India, which has lagged behind many others like Asia in museum creation, has escaped some of these pitfalls. However, the last decade saw a spate of new museum projects in the subcontinent with many following new modes of operations, display strategies and governance models. While state-run museums for the visual arts were built at a slow pace, smaller non-profit organisations filled the vacuum, though mainly in larger urban centres of the country.
The Social Turn
Since the so-called ‘social-turn’ and ‘new-institutionalism’ trends of the 1990s, novel approaches to exhibition-making, community engagement and marketing thrived in institutions in the Global South. They offered innovative solutions to the challenge of what a museum can aspire to be in a globalised, hybridised and interconnected art world. Increasingly, irrespective of size, budgets or location, these art institutions began questioning the role they were playing in societies and their impact upon the environment and the communities they served.
In September 2019, ICOM convened in Kyoto, Japan, to debate an updated definition of ‘the museum’. As intensely disputed as this concept is today, Szántó believes it epitomised a new attitude and methodology gaining currency in the field, especially in developing regions. It portrayed the art museum as much more than ‘a store-house of beauty and treasure’, placing a marked emphasis on serving the needs of society at large. The ICOM definition – which is still being reviewed – states: “Museums are democratising, inclusive, and polyphonic spaces for critical dialogue about the pasts and the futures…They are participatory and transparent, and work in active partnership with and for diverse communities to collect, preserve, research, interpret, exhibit, and enhance understandings of the world, aiming to contribute to human dignity and social justice, global equality and planetary well-being.”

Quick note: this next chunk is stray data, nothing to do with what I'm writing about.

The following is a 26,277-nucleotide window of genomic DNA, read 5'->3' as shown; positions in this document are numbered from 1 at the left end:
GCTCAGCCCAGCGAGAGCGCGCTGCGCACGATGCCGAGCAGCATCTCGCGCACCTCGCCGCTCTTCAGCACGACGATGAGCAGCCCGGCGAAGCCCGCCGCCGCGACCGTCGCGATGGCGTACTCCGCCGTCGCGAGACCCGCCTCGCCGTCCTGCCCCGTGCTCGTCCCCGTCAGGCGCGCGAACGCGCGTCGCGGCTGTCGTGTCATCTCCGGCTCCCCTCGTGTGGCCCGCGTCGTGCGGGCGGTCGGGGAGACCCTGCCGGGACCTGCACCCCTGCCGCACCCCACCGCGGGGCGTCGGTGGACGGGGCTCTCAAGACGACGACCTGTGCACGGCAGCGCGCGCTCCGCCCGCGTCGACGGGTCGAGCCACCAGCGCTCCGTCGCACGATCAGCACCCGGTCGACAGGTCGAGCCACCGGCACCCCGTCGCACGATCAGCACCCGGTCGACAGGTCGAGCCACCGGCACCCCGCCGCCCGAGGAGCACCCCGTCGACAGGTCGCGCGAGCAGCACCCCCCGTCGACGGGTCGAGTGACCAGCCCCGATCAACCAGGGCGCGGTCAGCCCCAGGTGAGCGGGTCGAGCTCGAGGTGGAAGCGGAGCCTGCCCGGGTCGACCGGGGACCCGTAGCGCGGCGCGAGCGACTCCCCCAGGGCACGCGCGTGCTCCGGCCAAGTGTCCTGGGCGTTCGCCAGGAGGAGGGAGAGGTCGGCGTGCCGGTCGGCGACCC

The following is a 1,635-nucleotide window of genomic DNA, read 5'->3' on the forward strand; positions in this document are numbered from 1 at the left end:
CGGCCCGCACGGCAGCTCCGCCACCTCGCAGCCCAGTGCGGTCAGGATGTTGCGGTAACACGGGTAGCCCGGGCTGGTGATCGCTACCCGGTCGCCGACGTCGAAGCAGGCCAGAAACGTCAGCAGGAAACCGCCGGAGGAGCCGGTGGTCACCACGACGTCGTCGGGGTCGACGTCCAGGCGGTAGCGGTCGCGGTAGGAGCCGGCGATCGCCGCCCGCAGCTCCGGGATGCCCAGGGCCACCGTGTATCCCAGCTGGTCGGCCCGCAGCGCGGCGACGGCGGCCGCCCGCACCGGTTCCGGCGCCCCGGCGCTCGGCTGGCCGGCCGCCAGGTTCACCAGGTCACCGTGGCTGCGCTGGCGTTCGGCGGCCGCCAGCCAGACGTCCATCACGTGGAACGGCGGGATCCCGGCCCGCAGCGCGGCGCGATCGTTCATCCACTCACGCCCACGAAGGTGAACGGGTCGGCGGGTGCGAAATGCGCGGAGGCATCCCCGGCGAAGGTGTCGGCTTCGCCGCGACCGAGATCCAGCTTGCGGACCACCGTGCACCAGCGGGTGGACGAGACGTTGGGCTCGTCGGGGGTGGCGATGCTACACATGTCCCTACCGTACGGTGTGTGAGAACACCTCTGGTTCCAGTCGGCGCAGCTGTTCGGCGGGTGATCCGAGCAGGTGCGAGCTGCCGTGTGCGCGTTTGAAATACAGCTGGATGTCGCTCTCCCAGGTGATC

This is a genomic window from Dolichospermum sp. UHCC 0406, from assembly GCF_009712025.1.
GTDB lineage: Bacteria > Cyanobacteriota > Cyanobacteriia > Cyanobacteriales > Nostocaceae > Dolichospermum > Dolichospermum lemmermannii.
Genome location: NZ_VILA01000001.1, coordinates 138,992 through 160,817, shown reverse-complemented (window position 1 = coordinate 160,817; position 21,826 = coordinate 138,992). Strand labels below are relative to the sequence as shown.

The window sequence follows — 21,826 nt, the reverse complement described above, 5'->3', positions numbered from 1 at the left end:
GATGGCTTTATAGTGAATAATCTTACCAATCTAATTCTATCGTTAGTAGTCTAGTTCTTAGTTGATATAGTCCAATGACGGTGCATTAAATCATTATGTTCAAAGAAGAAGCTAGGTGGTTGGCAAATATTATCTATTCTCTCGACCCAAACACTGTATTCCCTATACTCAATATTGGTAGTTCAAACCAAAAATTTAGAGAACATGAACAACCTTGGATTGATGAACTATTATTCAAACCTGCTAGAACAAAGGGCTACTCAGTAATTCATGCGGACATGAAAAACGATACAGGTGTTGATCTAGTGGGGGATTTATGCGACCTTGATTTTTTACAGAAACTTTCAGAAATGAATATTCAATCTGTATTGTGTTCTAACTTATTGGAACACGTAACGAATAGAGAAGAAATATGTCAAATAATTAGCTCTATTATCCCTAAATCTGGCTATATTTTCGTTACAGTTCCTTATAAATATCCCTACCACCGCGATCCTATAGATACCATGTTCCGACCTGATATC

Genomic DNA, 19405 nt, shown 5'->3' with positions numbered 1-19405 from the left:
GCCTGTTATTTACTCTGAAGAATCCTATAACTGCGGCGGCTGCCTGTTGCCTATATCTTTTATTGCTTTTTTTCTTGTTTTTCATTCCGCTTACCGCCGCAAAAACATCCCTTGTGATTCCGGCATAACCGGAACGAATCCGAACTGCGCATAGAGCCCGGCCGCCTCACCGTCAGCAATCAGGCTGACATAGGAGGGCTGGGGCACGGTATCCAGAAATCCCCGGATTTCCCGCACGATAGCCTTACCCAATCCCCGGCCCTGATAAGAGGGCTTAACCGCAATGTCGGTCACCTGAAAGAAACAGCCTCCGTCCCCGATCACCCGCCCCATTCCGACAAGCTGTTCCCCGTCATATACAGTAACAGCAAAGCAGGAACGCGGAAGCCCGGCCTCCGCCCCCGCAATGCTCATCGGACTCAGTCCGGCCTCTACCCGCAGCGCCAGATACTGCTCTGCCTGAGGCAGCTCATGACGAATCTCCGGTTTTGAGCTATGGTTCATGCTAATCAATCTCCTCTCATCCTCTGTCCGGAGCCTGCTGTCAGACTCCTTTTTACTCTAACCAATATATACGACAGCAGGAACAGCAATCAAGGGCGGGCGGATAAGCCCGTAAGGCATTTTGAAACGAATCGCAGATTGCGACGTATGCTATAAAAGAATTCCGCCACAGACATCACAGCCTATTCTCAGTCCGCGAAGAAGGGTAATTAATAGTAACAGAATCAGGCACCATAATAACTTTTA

In this vein, Kerala’s New Museum Movement is reviving heritage sites and creating museums that are popular locally, explained in accessible language, with a strong emphasis on social justice and environmental agendas. Museums are also increasingly adept at partnering with funding agencies and brands with shared values. In a climate of underfunding for new museums in India, attracting new audiences and resources are critical to their long-term sustainability. Increasingly the government of India is promoting a public-private-partnership model for cultural infrastructure growth projects. Indian CSR laws introduced in 2014 have helped the sector grow in recent years.